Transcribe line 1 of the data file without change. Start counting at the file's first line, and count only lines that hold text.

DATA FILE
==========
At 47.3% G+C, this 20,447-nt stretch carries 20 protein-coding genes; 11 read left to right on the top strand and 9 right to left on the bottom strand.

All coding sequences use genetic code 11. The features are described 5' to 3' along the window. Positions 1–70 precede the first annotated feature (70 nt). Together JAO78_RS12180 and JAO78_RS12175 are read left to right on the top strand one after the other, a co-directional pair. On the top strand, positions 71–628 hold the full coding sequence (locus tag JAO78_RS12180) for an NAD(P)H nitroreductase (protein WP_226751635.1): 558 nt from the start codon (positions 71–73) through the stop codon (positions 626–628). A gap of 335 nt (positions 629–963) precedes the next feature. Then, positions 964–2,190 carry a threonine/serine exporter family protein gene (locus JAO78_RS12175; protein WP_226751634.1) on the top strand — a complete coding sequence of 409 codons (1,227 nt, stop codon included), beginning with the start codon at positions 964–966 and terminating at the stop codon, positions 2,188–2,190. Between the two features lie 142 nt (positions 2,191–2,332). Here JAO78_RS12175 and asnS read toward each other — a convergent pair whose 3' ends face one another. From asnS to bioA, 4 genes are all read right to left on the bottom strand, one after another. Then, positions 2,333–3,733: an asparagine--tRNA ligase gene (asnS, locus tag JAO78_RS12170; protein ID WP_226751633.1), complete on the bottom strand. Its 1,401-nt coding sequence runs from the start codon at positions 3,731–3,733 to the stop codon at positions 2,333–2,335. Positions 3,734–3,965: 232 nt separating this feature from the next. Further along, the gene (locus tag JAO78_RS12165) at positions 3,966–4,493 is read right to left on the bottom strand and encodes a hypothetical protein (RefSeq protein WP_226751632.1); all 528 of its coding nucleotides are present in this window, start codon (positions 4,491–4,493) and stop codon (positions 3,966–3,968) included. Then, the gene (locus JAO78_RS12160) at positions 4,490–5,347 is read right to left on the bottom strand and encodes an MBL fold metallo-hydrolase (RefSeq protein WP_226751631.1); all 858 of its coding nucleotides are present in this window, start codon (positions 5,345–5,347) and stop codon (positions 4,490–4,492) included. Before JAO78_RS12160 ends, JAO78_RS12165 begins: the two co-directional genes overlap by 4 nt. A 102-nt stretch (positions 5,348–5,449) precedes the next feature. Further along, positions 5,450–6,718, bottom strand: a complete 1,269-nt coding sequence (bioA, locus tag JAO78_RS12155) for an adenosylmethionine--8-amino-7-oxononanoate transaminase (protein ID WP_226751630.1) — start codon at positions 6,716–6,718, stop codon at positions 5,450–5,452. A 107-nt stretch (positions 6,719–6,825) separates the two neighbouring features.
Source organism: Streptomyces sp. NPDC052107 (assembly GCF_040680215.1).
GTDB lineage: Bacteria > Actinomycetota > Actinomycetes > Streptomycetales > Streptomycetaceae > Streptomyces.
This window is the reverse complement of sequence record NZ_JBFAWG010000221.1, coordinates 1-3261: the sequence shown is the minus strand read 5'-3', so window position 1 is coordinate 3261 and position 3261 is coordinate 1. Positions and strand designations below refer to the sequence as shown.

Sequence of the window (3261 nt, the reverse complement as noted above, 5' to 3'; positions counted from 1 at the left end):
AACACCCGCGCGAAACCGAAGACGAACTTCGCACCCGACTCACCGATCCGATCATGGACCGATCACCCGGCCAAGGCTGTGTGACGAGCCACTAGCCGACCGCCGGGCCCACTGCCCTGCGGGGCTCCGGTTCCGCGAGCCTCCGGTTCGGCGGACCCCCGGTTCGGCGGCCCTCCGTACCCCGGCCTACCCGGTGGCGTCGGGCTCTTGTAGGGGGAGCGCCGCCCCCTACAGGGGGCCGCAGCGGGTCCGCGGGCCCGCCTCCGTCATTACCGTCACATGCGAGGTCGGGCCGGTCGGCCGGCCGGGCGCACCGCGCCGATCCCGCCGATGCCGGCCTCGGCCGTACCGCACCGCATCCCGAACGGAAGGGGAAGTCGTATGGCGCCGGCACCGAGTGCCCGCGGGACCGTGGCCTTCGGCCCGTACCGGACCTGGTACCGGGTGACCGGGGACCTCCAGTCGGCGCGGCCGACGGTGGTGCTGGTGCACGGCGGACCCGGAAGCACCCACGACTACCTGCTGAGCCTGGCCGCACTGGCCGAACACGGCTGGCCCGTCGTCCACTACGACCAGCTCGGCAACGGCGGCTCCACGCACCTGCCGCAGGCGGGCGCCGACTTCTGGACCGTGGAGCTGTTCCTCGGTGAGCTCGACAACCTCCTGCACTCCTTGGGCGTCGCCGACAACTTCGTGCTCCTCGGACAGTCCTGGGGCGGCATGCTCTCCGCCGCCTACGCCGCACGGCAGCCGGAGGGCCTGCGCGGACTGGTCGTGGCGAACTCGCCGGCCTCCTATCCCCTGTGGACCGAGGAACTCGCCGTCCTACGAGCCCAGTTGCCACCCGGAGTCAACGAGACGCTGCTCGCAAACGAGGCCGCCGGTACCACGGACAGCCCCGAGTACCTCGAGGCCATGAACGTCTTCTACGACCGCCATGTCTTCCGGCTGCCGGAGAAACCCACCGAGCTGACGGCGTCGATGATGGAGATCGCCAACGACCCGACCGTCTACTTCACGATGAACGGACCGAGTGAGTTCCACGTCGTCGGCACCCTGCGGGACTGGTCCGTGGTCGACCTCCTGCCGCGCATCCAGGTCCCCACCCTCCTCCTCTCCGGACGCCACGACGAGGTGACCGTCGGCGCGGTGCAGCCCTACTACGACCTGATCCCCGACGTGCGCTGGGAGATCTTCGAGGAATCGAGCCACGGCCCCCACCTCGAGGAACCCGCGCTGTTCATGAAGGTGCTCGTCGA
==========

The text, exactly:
At 47.3% G+C, this 20,447-nt stretch carries 20 protein-coding genes; 11 read left to right on the top strand and 9 right to left on the bottom strand.